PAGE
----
Article by Lucille Botha, published in Landbouweekblad (South African agricultural magazine), 10 June 2016. (Translated to English from original Afrikaans)
Mr. Hein Koegelenberg established La Motte and Leopard’s Leap as internationally acknowledged wine brands. “In order to achieve this, one needs to have a quality product in a style that people trust, as well as a unique selling point”, he says. “But without proper distribution, profit is not possible.” This is a lesson of which farmers who market their products themselves can take note. Even if you have the best product, you won’t be able to sell it unless your marketing and distribution methods are of an excellent standard. Farmers would be wise to take firmer control of these aspects of their brands.
When Mr. Koegelenberg and his father in law, the late Dr. Anton Rupert, started putting heads together about the family’s wine brands, Dr. Rupert said: “Remember, it’s a lifestyle business and we will probably not make money out of it.” But by then the entrepreneur in Hein, who had studied viniculture, was fired up! He was excited about the opportunities in the wine industry – especially with the correct distribution channels in place to ensure that the products reach the market.
I said to Dr. Rupert: “Give me eight years, and I will break even and probably be making money”, says Hein. He was involved in establishing the local wine distribution undertaking Meridian Wine Merchants, as well as Historic Wines of the Cape, a company that handles wine storage, labelling and shipping. With Hein’s guidance, La Motte and Leopard’s Leap also became international brands.
“Needless to say, it did not happen in eight years. It takes much longer to make money in the wine industry.”
- You may have whatever brands, but without distribution and marketing you cannot succeed.
- Consumer behaviour has changed dramatically and the wine industry has to adapt. With social media, everyone who enters a tasting room these days is, as it were, a journalist.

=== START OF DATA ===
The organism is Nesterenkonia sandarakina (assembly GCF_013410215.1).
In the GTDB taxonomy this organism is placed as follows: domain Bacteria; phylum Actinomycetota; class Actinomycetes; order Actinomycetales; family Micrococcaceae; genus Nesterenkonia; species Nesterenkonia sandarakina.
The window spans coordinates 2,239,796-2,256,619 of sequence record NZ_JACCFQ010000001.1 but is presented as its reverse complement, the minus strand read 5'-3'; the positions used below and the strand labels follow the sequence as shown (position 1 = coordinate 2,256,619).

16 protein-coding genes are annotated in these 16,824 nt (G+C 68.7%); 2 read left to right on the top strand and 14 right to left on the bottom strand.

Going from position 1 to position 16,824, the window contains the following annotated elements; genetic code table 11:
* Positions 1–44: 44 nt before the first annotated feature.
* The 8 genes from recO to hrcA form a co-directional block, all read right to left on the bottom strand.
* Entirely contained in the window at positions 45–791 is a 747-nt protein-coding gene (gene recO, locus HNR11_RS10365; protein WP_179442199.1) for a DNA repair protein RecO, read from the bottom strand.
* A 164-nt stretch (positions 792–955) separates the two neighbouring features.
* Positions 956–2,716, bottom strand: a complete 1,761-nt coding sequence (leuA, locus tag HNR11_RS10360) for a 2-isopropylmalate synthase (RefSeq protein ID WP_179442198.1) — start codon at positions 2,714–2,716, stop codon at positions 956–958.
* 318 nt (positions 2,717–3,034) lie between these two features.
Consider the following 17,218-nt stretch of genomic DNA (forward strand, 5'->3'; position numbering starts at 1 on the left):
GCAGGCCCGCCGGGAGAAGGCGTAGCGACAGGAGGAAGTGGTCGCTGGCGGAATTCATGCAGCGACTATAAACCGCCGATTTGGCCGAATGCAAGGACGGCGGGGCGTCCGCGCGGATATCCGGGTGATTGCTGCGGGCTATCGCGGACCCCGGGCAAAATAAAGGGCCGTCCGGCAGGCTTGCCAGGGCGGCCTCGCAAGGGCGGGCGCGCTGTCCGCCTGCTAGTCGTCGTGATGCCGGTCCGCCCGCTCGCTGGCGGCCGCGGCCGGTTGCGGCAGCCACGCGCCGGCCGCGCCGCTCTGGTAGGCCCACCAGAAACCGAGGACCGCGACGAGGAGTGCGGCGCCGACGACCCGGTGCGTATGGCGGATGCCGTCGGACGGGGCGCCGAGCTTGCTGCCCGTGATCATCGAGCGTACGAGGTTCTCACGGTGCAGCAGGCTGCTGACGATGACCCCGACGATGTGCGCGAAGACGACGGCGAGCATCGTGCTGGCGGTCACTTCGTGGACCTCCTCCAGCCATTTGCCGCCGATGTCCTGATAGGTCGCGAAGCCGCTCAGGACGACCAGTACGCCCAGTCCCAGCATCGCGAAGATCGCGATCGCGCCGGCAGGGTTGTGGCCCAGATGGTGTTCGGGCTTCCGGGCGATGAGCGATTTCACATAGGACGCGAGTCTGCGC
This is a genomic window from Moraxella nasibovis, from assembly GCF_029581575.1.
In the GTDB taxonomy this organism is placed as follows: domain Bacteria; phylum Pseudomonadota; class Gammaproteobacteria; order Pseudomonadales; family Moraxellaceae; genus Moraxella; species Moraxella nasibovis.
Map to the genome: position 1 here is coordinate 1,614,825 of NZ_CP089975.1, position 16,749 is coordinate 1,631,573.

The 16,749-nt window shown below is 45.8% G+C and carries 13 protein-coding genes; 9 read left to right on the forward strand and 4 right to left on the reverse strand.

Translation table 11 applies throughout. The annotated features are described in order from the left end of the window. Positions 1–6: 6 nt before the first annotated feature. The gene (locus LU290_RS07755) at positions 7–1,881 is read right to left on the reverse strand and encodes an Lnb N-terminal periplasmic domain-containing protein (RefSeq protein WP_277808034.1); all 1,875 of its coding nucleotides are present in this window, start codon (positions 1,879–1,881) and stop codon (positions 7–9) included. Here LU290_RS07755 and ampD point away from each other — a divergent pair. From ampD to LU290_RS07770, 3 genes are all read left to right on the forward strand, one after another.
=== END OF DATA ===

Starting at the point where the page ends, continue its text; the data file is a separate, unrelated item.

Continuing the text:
- South African wines are not necessarily known for a certain style, but it can favour the industry if wine farmers would manage their brands well.
During the marketing seminar of the Sauvignon Blanc Interest Group, Hein said that, while wine quality was vital, marketing and distribution and good marketing channels were equally important. “It’s amazing to be passionate about wine and wine-making, but selling your product is as important. Your brand is just as strong as your distribution allows it to be”, he said during an interview.
Hein believes that wine-makers should position their products in a way that they will remain permanently in consumers’ minds. This is achieved through being consistent, otherwise consumers do not know what to remember about the brand. La Motte produces almost a million bottles of Sauvignon Blanc per year and its main goal is to produce a specific, significant La Motte style, year after year.
“Customers out there do not mind vintage differences and diversity. When they buy a bottle of La Motte Sauvignon Blanc, their biggest concern is that it must taste the same as the previous bottle. They must be able to trust the taste; they must be able to distinguish, with closed eyes, the wine as La Motte Sauvignon Blanc.”